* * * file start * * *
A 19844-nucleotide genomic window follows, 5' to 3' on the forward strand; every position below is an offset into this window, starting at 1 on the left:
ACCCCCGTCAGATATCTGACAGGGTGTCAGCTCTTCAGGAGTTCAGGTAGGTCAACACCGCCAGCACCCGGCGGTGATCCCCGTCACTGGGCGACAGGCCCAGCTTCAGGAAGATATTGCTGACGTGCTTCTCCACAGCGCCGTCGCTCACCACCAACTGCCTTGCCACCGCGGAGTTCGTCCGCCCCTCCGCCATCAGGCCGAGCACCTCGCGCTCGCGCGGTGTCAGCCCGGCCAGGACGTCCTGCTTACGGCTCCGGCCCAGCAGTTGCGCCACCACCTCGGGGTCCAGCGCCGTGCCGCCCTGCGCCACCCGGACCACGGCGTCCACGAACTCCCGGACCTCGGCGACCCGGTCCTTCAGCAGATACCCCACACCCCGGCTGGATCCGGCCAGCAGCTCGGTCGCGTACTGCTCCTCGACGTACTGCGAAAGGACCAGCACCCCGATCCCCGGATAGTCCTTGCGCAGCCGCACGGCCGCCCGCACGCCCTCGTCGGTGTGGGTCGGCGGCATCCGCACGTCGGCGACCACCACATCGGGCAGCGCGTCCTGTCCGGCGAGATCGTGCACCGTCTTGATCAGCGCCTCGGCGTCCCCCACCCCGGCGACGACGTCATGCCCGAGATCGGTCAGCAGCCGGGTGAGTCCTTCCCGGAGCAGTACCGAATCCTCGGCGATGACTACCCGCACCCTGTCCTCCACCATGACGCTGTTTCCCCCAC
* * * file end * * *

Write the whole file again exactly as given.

A 19844-nucleotide genomic window follows, 5' to 3' on the forward strand; every position below is an offset into this window, starting at 1 on the left:
ACCCCCGTCAGATATCTGACAGGGTGTCAGCTCTTCAGGAGTTCAGGTAGGTCAACACCGCCAGCACCCGGCGGTGATCCCCGTCACTGGGCGACAGGCCCAGCTTCAGGAAGATATTGCTGACGTGCTTCTCCACAGCGCCGTCGCTCACCACCAACTGCCTTGCCACCGCGGAGTTCGTCCGCCCCTCCGCCATCAGGCCGAGCACCTCGCGCTCGCGCGGTGTCAGCCCGGCCAGGACGTCCTGCTTACGGCTCCGGCCCAGCAGTTGCGCCACCACCTCGGGGTCCAGCGCCGTGCCGCCCTGCGCCACCCGGACCACGGCGTCCACGAACTCCCGGACCTCGGCGACCCGGTCCTTCAGCAGATACCCCACACCCCGGCTGGATCCGGCCAGCAGCTCGGTCGCGTACTGCTCCTCGACGTACTGCGAAAGGACCAGCACCCCGATCCCCGGATAGTCCTTGCGCAGCCGCACGGCCGCCCGCACGCCCTCGTCGGTGTGGGTCGGCGGCATCCGCACGTCGGCGACCACCACATCGGGCAGCGCGTCCTGTCCGGCGAGATCGTGCACCGTCTTGATCAGCGCCTCGGCGTCCCCCACCCCGGCGACGACGTCATGCCCGAGATCGGTCAGCAGCCGGGTGAGTCCTTCCCGGAGCAGTACCGAATCCTCGGCGATGACTACCCGCACCCTGTCCTCCACCATGACGCTGTTTCCCCCAC